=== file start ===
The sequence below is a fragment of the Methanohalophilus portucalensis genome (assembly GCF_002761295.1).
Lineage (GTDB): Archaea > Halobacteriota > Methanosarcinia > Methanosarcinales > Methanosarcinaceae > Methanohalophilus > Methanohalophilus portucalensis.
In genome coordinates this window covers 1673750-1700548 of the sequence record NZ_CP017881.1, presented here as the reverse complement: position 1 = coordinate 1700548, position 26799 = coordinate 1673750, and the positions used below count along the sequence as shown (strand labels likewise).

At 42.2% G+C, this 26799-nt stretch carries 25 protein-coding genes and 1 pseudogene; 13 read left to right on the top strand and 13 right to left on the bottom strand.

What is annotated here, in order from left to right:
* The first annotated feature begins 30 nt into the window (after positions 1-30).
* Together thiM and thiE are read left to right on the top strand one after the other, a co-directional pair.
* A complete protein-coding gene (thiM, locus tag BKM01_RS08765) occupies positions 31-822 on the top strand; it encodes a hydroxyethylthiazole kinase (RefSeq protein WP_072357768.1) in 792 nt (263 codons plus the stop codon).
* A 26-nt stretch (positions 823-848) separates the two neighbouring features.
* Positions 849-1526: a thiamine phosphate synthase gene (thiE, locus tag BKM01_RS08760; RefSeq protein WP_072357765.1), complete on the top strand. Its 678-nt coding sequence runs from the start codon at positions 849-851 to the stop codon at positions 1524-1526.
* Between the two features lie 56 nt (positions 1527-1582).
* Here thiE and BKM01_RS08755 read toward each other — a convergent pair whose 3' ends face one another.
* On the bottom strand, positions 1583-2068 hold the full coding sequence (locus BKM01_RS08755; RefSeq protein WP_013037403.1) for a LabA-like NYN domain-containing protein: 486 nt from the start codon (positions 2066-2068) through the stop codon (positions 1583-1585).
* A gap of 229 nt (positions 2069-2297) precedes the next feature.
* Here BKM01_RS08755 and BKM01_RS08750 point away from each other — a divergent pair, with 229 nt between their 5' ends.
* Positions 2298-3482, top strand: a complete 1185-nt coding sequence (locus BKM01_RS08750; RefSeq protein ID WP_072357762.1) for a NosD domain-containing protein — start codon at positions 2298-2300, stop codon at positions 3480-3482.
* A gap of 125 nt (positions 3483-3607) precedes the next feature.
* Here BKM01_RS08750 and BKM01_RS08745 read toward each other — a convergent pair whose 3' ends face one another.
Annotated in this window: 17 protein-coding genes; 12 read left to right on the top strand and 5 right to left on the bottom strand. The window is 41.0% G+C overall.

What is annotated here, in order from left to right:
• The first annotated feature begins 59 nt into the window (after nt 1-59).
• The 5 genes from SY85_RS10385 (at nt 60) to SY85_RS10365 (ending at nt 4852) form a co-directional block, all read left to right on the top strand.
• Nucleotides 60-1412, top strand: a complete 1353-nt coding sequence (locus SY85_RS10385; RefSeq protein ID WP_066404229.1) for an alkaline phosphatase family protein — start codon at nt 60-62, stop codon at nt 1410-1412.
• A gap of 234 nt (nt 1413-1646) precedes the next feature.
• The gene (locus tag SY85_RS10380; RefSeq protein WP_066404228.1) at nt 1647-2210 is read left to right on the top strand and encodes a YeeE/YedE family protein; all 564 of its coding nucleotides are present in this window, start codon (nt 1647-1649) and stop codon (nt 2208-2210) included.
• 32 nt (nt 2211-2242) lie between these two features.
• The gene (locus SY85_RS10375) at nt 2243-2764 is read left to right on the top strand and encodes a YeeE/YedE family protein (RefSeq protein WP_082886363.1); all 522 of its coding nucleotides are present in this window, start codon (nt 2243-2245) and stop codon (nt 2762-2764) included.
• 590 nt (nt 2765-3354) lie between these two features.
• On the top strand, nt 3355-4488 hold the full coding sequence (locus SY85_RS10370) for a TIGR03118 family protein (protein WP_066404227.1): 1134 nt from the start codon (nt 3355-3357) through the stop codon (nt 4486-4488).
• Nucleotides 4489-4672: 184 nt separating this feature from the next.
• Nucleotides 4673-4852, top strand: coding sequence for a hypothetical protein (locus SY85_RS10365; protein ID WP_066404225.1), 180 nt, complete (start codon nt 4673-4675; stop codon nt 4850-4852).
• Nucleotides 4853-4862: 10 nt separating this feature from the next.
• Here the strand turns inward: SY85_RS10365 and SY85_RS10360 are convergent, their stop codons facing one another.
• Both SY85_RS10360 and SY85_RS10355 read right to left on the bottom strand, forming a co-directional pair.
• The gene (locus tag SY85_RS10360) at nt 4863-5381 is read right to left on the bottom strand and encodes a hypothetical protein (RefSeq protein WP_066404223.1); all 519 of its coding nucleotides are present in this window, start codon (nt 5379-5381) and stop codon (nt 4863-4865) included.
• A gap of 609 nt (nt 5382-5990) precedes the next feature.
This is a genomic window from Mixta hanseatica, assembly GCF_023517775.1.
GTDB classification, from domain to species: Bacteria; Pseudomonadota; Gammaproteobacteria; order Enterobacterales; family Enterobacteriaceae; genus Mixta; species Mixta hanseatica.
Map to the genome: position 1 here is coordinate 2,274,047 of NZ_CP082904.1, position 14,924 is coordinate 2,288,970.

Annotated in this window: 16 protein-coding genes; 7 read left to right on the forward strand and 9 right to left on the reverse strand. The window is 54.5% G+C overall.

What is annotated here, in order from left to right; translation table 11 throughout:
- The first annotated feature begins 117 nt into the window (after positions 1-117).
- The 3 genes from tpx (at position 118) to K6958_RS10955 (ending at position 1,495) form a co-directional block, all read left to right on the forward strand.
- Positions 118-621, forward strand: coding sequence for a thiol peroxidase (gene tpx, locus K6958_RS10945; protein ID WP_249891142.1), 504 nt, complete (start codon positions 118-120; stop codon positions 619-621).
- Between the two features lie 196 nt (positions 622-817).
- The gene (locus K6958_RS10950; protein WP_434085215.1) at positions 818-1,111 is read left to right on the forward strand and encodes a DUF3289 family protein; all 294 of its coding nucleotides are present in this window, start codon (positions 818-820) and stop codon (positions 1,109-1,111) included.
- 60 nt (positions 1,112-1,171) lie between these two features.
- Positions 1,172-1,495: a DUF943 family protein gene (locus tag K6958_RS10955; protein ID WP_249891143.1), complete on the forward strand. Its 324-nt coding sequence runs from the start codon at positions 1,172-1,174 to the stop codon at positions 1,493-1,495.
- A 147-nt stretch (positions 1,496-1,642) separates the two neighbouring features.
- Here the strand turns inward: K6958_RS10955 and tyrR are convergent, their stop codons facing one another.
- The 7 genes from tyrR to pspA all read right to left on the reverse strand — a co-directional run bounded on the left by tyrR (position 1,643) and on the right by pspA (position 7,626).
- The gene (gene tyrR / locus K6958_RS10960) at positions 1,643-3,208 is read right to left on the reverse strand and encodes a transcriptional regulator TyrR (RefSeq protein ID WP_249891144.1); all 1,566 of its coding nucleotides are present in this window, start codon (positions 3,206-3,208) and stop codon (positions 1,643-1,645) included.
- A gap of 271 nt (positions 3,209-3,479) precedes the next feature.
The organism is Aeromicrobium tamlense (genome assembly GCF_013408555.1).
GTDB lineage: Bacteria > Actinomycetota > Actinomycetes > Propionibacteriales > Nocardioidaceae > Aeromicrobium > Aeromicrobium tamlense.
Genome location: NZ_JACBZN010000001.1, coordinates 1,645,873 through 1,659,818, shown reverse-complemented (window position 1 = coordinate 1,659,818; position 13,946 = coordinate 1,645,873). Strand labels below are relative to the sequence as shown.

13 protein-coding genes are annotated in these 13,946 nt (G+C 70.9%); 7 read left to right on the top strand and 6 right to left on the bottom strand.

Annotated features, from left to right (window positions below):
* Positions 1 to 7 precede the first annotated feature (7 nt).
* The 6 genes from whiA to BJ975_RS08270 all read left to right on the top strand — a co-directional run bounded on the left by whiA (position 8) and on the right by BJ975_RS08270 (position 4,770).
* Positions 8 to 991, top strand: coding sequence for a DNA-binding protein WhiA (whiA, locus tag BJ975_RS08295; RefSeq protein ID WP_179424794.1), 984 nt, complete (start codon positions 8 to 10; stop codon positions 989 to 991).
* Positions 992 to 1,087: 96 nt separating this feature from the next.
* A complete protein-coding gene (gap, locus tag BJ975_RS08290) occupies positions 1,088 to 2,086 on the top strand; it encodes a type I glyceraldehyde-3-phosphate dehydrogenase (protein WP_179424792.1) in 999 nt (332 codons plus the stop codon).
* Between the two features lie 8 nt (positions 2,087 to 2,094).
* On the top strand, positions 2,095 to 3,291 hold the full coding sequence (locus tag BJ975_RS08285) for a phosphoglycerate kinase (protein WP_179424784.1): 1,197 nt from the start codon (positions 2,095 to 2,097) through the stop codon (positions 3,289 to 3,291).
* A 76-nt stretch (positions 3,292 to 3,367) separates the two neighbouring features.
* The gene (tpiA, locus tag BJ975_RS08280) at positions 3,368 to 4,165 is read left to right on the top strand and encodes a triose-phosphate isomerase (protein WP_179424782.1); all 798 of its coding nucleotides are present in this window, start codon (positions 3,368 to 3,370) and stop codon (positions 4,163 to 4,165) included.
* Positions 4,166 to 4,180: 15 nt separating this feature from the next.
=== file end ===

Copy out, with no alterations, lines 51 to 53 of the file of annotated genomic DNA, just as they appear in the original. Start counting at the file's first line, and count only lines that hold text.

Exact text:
- The 7 genes from tyrR to pspA all read right to left on the reverse strand — a co-directional run bounded on the left by tyrR (position 1,643) and on the right by pspA (position 7,626).
- The gene (gene tyrR / locus K6958_RS10960) at positions 1,643-3,208 is read right to left on the reverse strand and encodes a transcriptional regulator TyrR (RefSeq protein ID WP_249891144.1); all 1,566 of its coding nucleotides are present in this window, start codon (positions 3,206-3,208) and stop codon (positions 1,643-1,645) included.
- A gap of 271 nt (positions 3,209-3,479) precedes the next feature.